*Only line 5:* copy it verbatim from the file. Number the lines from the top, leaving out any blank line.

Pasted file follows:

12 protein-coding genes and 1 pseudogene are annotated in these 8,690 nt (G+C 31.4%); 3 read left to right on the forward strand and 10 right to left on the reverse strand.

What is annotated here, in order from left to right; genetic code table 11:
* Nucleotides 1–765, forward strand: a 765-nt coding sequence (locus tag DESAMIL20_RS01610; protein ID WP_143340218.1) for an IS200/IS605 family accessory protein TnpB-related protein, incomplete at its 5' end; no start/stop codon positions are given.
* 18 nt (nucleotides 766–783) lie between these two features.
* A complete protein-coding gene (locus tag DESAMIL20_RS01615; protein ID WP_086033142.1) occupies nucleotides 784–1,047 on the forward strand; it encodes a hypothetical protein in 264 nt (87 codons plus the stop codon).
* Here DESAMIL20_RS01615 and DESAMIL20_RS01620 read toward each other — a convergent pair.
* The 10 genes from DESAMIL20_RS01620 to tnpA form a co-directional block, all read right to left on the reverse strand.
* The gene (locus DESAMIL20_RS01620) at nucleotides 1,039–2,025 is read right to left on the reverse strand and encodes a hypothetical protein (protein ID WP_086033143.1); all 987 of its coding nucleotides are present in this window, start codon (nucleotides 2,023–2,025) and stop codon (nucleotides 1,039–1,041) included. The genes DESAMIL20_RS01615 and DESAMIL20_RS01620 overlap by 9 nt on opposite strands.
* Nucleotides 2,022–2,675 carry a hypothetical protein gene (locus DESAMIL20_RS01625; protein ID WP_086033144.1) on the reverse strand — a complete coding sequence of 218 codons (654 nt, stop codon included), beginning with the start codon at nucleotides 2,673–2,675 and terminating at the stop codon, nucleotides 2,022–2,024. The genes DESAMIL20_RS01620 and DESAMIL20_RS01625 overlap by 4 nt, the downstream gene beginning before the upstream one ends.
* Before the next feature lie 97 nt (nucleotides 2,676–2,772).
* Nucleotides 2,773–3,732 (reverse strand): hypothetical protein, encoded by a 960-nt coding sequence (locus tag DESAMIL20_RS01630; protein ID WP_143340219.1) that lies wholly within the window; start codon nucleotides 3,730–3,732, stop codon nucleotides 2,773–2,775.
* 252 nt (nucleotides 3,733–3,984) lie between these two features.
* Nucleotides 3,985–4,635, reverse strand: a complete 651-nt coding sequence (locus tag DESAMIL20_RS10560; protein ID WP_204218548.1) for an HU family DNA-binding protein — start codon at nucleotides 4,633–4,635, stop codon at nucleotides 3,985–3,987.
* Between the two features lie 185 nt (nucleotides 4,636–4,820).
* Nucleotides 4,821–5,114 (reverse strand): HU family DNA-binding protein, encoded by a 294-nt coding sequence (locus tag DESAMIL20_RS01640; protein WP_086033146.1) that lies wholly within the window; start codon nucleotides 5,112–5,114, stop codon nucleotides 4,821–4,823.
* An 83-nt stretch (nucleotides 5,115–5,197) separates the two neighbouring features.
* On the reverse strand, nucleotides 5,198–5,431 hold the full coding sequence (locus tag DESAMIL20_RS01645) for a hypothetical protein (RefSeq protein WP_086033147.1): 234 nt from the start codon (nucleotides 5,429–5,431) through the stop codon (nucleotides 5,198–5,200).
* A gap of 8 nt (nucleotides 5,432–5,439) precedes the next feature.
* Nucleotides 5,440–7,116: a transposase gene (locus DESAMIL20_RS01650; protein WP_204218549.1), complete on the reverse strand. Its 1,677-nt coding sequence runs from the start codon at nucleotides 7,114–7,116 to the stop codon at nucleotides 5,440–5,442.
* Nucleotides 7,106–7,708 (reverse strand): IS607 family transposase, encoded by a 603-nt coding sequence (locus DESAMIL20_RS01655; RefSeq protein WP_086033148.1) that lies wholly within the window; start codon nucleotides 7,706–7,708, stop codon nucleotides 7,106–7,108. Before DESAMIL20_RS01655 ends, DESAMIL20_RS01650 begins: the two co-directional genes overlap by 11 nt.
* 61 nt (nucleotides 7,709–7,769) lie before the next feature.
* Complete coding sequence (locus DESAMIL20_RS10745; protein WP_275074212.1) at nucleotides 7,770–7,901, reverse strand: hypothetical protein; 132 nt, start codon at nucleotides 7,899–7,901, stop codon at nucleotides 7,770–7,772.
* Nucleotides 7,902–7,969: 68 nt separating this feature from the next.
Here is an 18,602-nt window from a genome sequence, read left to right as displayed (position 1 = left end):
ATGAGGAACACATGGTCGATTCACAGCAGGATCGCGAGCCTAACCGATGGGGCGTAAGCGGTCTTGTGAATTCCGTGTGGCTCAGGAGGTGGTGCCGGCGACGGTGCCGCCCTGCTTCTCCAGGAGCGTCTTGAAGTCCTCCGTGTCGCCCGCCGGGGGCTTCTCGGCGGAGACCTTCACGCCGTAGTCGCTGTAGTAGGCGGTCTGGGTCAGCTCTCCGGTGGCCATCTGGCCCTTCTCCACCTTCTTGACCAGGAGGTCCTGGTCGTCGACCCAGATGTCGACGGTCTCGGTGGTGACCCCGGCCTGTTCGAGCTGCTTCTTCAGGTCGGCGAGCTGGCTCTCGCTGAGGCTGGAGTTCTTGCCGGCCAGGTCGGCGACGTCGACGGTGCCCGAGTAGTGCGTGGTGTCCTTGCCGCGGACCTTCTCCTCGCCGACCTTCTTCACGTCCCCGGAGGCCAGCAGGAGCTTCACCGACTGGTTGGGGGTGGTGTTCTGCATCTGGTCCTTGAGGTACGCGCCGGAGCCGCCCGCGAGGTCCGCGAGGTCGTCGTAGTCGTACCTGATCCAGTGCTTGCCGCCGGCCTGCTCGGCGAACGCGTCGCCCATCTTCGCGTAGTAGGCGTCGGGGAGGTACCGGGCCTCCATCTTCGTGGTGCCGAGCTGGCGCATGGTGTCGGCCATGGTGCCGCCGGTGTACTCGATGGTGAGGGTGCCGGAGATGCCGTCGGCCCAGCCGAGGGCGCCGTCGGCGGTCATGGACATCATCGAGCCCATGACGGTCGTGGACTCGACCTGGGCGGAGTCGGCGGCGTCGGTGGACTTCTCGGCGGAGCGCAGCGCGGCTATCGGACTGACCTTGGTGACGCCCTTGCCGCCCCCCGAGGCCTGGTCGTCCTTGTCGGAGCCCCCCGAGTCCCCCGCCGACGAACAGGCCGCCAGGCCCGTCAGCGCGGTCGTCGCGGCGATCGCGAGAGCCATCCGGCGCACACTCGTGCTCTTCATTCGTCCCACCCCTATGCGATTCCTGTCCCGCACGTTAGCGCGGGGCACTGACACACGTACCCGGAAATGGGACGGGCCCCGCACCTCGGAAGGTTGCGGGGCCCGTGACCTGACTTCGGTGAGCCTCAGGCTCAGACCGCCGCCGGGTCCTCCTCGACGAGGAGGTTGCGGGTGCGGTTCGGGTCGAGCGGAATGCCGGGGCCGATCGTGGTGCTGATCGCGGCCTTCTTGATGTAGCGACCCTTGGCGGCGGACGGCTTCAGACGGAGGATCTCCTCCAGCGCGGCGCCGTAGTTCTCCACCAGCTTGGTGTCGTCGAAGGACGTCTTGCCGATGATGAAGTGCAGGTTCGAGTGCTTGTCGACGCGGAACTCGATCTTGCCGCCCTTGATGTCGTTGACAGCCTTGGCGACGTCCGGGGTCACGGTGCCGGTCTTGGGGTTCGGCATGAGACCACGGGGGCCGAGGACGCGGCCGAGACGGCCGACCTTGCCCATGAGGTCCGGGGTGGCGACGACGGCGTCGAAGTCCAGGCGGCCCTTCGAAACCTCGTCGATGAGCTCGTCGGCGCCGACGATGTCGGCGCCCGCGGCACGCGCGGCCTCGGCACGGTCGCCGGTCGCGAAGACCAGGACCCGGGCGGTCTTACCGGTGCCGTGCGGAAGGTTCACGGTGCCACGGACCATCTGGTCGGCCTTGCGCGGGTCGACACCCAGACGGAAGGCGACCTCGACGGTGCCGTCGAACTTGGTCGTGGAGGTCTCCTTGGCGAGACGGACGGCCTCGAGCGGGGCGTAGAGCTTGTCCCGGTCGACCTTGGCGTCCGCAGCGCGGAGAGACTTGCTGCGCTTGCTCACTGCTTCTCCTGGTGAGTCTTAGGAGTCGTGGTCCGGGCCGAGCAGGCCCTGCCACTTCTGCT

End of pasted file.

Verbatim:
* A complete protein-coding gene (locus tag DESAMIL20_RS01615; protein ID WP_086033142.1) occupies nucleotides 784–1,047 on the forward strand; it encodes a hypothetical protein in 264 nt (87 codons plus the stop codon).